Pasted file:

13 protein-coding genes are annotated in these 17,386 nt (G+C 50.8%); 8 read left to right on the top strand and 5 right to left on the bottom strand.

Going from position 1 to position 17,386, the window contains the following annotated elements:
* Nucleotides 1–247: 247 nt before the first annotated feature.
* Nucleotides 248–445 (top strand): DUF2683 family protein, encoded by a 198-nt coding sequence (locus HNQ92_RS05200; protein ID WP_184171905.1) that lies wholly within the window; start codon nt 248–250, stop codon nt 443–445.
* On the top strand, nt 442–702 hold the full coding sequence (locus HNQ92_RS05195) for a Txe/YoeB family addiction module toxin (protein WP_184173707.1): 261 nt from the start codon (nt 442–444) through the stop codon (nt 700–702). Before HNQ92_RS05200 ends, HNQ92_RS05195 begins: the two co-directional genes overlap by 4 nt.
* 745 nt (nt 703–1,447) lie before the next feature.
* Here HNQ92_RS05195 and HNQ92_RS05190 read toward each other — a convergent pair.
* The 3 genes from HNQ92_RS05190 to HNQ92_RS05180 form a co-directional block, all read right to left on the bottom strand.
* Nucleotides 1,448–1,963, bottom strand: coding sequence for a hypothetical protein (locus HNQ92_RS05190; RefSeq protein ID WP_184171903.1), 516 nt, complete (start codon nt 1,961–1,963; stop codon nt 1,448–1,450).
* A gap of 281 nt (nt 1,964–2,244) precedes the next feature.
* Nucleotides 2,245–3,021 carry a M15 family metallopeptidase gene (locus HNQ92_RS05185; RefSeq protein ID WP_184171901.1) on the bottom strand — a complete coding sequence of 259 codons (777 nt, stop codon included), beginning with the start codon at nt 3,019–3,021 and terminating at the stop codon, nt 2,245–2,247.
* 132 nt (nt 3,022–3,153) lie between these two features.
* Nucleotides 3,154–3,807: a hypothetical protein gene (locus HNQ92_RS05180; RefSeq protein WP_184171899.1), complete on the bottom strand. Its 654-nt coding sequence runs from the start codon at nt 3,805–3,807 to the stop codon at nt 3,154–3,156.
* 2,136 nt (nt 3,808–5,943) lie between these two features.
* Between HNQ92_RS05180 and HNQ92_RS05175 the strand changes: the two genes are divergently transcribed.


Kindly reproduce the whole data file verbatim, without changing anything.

13 protein-coding genes are annotated in these 17,386 nt (G+C 50.8%); 8 read left to right on the top strand and 5 right to left on the bottom strand.

Going from position 1 to position 17,386, the window contains the following annotated elements:
* Nucleotides 1–247: 247 nt before the first annotated feature.
* Nucleotides 248–445 (top strand): DUF2683 family protein, encoded by a 198-nt coding sequence (locus HNQ92_RS05200; protein ID WP_184171905.1) that lies wholly within the window; start codon nt 248–250, stop codon nt 443–445.
* On the top strand, nt 442–702 hold the full coding sequence (locus HNQ92_RS05195) for a Txe/YoeB family addiction module toxin (protein WP_184173707.1): 261 nt from the start codon (nt 442–444) through the stop codon (nt 700–702). Before HNQ92_RS05200 ends, HNQ92_RS05195 begins: the two co-directional genes overlap by 4 nt.
* 745 nt (nt 703–1,447) lie before the next feature.
* Here HNQ92_RS05195 and HNQ92_RS05190 read toward each other — a convergent pair.
* The 3 genes from HNQ92_RS05190 to HNQ92_RS05180 form a co-directional block, all read right to left on the bottom strand.
* Nucleotides 1,448–1,963, bottom strand: coding sequence for a hypothetical protein (locus HNQ92_RS05190; RefSeq protein ID WP_184171903.1), 516 nt, complete (start codon nt 1,961–1,963; stop codon nt 1,448–1,450).
* A gap of 281 nt (nt 1,964–2,244) precedes the next feature.
* Nucleotides 2,245–3,021 carry a M15 family metallopeptidase gene (locus HNQ92_RS05185; RefSeq protein ID WP_184171901.1) on the bottom strand — a complete coding sequence of 259 codons (777 nt, stop codon included), beginning with the start codon at nt 3,019–3,021 and terminating at the stop codon, nt 2,245–2,247.
* 132 nt (nt 3,022–3,153) lie between these two features.
* Nucleotides 3,154–3,807: a hypothetical protein gene (locus HNQ92_RS05180; RefSeq protein WP_184171899.1), complete on the bottom strand. Its 654-nt coding sequence runs from the start codon at nt 3,805–3,807 to the stop codon at nt 3,154–3,156.
* 2,136 nt (nt 3,808–5,943) lie between these two features.
* Between HNQ92_RS05180 and HNQ92_RS05175 the strand changes: the two genes are divergently transcribed.